ingot

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English[edit]

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Wikipedia en

Etymology[edit]

From Middle English ingot ‎(something poured in), from Old English *ingot, ingyte ‎(a pouring in, infusion, inspiration), from Proto-Germanic *in ‎(in) + *gutaz, *gutiz ‎(gush, flow), from Proto-Germanic *geutaną ‎(to flow, pour), from Proto-Indo-European *ǵʰew- ‎(to pour), equivalent to in- +‎ gote or in- +‎ yote. Cognate with German Einguss ‎(in-pouring, sprue), Swedish ingjut ‎(in-pouring), Dutch ingieten ‎(to pour in), Scots gote ‎(drain, ditch, gutter), Swedish göt ‎(ingot). More at gote, goit, yote.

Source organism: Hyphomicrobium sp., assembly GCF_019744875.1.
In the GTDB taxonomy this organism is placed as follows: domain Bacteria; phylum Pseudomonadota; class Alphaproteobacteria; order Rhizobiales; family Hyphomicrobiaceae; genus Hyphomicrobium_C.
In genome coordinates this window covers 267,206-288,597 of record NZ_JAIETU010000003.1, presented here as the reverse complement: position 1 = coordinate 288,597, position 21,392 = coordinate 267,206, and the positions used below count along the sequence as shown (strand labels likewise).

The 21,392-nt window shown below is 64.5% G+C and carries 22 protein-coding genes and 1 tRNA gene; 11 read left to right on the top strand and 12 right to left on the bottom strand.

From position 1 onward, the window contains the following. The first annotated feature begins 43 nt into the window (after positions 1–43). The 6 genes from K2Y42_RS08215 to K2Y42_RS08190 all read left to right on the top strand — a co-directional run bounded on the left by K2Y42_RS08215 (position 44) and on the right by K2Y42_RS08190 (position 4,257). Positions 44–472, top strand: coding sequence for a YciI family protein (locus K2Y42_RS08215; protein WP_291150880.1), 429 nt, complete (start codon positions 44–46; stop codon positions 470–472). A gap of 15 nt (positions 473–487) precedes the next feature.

Alternative etymology derives Middle English ingot from ingoten ‎(poured in), from Old English ingoten, past participle of inġēotan ‎(to pour in, fill), from the same Proto-Germanic base as above.

Pronunciation[edit]

  • IPA(key): /ˈɪŋɡət/, /iŋɡəʔ/

Noun[edit]

ingot ‎(plural ingots)

  1. A solid block of more or less pure metal, often but not necessarily bricklike in shape and trapezoidal in cross-section, the result of pouring out and cooling molten metal, often immediately after smelting from raw ore or alloying from constituents.

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Czech[edit]

Noun[edit]

ingot m

  1. ingot (a solid block of more or less pure metal)